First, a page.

Annual London celebrations in honour of the patron saint of music on her name day, 22 November, were instituted in 1683, and included the performance of an ode in praise of music. Purcell composed at least twice for the occasion, and his 1692 work, ‘Hail, bright Cecilia’, to words by Nicholas Brady extolling the virtues of instruments and voices, is one of his grandest and finest works. The composer’s characteristically rather rough working score arrived in the Library in 1801 with the musical bequest of Osborne Wight, a gift which laid the foundations of the Bodleian’s music manuscript collections.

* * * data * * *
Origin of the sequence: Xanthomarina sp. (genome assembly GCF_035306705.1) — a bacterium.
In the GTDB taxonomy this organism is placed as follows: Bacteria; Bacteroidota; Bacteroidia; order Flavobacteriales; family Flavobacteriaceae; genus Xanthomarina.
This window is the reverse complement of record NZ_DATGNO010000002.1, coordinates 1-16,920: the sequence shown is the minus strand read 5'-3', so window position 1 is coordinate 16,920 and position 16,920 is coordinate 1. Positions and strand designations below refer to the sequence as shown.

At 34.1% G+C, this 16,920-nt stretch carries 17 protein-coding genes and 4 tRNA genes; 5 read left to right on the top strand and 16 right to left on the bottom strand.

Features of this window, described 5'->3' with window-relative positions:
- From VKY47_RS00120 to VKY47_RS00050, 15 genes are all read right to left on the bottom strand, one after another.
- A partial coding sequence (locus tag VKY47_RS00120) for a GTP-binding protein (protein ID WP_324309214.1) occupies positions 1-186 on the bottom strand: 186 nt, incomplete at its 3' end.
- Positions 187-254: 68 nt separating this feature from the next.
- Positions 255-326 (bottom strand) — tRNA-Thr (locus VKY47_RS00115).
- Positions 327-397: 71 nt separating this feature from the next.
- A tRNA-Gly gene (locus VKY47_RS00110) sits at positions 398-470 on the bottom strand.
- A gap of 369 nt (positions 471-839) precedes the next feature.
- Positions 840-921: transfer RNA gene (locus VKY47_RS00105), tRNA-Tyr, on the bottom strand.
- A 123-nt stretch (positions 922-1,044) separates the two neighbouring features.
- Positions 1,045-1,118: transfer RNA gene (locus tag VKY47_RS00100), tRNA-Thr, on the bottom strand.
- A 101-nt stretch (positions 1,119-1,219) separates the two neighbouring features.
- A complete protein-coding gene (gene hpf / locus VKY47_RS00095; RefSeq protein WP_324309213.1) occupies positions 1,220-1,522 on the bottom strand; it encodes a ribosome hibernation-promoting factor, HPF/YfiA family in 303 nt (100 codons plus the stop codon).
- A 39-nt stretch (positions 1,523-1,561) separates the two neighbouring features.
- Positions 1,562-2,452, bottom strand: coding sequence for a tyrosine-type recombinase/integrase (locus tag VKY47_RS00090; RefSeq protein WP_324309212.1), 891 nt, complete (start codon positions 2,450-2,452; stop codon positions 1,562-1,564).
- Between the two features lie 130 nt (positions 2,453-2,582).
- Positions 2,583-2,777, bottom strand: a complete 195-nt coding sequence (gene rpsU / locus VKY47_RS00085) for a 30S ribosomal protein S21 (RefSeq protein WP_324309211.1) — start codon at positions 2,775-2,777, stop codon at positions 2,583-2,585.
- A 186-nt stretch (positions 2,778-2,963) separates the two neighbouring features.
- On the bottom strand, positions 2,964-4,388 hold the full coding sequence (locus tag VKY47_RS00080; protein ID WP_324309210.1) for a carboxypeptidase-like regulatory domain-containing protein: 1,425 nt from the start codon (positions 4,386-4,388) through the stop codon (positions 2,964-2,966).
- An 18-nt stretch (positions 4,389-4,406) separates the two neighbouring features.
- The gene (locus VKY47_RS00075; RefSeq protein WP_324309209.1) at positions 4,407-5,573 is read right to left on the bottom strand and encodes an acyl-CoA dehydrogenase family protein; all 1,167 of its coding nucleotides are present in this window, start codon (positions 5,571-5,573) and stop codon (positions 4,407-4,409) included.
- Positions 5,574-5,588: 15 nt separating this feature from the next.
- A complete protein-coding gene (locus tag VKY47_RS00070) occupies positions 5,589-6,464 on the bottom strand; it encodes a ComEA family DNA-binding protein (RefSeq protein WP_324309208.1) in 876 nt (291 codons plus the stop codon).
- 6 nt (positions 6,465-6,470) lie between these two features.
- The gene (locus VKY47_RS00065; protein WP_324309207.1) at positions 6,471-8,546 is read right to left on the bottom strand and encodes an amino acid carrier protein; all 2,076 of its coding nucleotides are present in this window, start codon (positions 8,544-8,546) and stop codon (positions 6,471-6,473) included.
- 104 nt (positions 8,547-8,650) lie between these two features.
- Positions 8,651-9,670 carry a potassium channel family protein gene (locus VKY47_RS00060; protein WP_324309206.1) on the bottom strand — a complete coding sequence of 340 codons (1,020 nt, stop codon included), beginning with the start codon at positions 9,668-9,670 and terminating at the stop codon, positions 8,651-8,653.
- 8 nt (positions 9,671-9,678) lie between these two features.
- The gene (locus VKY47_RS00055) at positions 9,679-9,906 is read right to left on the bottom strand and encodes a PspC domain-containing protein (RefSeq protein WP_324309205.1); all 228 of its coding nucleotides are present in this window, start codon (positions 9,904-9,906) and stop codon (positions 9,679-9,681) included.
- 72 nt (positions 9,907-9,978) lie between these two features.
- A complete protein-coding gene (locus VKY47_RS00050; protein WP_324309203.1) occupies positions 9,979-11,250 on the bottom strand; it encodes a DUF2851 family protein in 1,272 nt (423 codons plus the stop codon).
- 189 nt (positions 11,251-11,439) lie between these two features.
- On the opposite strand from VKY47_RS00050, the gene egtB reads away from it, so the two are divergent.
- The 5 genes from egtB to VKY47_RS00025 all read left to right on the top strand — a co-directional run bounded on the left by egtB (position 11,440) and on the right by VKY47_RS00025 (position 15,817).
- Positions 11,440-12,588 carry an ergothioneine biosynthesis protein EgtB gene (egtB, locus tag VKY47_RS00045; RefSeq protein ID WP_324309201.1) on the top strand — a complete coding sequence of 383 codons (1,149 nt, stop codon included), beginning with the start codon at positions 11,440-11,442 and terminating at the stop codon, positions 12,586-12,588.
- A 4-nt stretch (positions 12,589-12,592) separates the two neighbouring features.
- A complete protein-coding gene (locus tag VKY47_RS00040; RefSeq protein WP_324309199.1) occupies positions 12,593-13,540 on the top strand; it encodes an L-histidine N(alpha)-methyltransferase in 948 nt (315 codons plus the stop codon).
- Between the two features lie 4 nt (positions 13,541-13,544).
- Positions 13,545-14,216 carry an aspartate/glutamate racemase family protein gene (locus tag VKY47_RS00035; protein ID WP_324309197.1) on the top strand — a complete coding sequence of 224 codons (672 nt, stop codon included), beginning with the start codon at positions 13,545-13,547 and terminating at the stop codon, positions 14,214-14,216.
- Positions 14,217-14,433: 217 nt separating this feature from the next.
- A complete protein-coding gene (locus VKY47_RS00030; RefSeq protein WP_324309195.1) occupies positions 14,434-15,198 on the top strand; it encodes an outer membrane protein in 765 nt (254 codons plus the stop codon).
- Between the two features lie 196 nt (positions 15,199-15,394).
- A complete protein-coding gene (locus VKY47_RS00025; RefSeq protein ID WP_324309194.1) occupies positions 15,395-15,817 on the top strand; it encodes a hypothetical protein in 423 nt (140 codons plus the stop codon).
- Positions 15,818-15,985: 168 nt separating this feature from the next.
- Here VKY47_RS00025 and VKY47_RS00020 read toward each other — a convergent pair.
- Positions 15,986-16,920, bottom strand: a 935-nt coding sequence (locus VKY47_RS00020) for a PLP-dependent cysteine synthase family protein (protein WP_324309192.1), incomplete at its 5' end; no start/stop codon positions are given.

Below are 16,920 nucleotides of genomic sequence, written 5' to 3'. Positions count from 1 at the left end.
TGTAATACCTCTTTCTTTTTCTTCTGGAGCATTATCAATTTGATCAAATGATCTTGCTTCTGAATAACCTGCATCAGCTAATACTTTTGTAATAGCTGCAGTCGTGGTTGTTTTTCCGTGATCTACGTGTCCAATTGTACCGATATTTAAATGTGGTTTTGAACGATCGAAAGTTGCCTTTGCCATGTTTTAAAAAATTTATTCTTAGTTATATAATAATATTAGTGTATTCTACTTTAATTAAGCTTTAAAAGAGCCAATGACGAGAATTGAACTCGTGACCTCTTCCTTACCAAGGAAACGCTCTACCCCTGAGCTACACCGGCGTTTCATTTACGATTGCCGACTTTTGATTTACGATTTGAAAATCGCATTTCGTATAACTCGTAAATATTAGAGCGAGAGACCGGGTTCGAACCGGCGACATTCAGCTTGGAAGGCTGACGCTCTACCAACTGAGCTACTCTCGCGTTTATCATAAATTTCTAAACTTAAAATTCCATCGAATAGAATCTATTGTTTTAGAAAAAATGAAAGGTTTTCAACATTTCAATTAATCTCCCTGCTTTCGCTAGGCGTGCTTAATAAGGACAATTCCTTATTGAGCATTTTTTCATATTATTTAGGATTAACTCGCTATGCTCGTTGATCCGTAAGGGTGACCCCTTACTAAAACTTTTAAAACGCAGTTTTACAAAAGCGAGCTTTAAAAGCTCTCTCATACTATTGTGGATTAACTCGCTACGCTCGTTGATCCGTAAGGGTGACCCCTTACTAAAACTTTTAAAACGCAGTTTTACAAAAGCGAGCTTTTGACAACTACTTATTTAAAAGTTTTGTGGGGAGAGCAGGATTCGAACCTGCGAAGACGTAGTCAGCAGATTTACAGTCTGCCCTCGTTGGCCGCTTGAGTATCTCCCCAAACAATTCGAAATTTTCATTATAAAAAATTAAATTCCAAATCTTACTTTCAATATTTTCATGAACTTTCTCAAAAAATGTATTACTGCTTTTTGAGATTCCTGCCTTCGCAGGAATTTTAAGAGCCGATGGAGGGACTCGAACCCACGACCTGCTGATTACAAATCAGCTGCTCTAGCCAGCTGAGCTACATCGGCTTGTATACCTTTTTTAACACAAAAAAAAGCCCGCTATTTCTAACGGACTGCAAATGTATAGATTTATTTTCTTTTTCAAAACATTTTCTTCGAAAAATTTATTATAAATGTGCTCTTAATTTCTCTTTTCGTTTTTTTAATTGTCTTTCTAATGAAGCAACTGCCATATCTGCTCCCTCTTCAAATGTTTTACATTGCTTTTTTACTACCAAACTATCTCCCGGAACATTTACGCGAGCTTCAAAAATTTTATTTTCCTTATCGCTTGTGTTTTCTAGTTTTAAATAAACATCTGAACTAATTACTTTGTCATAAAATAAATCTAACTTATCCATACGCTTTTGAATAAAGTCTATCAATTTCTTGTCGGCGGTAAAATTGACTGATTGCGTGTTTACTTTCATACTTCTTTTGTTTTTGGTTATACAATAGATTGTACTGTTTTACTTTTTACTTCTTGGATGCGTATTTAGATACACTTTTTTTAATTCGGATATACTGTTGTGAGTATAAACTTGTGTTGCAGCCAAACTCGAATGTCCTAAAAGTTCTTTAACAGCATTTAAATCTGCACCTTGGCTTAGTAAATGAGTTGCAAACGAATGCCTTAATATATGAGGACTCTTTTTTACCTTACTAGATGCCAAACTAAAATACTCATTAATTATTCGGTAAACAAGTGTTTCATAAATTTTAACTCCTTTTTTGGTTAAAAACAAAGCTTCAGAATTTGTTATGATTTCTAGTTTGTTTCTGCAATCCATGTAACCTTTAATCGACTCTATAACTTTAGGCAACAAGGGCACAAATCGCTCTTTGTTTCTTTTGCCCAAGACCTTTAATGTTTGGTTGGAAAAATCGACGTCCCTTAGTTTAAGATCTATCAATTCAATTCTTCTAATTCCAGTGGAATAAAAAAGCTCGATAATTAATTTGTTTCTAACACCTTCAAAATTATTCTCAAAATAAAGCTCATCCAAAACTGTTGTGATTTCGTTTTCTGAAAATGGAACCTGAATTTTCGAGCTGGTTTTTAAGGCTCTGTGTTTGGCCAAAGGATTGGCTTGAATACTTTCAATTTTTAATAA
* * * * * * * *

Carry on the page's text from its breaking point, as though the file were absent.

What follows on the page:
Excerpt from Purcell's Ode for St. Cecilia's Day performed by Michael George (bass), Gillian Fisher (soprano), James Bowman (countertenor), John Mark Ainsley (tenor), New College Choir Oxford and The King's Consort Robert King (conductor). Reproduced by courtesy of Hyperion Records Ltd.